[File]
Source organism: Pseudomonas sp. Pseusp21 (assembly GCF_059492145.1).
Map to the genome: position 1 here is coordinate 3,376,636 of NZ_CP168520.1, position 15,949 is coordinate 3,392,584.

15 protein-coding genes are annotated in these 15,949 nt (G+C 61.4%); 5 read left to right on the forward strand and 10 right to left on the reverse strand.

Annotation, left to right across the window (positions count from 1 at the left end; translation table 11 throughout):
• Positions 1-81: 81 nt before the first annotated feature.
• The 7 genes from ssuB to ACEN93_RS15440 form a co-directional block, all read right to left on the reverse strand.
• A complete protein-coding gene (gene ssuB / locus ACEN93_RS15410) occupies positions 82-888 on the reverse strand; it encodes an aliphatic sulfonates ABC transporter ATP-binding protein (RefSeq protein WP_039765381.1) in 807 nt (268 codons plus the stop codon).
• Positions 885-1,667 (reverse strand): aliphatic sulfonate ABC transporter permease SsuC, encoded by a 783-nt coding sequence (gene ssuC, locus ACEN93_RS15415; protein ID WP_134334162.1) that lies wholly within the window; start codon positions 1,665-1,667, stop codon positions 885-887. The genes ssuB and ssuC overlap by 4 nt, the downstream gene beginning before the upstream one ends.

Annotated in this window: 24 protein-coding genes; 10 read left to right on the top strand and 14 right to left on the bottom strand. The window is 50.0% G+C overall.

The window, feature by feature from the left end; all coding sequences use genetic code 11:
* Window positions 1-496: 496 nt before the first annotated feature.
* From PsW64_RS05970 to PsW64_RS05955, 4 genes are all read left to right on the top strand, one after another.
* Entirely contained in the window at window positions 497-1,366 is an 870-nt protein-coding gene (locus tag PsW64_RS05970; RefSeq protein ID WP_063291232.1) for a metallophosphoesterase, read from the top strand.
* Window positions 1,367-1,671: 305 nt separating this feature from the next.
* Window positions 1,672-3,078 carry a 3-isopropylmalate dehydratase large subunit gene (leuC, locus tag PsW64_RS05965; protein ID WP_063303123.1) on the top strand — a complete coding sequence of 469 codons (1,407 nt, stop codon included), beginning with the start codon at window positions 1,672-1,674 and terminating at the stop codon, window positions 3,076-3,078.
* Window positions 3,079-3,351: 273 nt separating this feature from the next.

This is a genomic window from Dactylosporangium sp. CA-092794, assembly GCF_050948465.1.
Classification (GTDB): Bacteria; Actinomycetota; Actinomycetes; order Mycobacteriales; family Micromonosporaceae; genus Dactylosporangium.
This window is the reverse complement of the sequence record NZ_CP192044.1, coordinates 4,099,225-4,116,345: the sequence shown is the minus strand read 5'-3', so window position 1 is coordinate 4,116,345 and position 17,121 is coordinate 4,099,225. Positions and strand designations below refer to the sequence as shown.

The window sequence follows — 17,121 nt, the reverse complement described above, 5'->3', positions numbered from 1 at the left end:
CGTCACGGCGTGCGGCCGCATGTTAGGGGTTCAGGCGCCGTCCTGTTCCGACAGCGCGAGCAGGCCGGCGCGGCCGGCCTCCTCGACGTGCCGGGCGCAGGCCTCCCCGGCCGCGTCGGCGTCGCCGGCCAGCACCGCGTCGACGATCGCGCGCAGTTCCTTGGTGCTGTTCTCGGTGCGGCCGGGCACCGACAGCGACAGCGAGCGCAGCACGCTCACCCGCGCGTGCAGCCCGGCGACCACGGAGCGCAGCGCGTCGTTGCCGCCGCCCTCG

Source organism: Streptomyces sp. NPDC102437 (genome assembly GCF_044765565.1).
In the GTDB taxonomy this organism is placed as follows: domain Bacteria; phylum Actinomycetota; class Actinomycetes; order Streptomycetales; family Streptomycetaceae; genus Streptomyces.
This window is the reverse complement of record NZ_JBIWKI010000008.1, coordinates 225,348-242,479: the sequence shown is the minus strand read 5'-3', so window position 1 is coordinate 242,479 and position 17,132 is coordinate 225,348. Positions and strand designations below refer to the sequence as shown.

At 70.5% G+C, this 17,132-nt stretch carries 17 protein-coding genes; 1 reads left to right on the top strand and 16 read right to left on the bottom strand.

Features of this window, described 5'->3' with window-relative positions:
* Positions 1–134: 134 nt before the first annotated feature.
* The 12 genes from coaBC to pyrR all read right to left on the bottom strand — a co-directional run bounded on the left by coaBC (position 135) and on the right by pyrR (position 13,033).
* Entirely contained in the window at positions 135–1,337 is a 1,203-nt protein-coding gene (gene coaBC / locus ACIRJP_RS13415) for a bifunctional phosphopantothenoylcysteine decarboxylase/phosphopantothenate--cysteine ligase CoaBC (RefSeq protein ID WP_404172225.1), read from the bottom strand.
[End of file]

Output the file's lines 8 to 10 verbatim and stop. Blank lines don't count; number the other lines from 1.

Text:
• Positions 885-1,667 (reverse strand): aliphatic sulfonate ABC transporter permease SsuC, encoded by a 783-nt coding sequence (gene ssuC, locus ACEN93_RS15415; protein ID WP_134334162.1) that lies wholly within the window; start codon positions 1,665-1,667, stop codon positions 885-887. The genes ssuB and ssuC overlap by 4 nt, the downstream gene beginning before the upstream one ends.

Annotated in this window: 24 protein-coding genes; 10 read left to right on the top strand and 14 right to left on the bottom strand. The window is 50.0% G+C overall.

The window, feature by feature from the left end; all coding sequences use genetic code 11: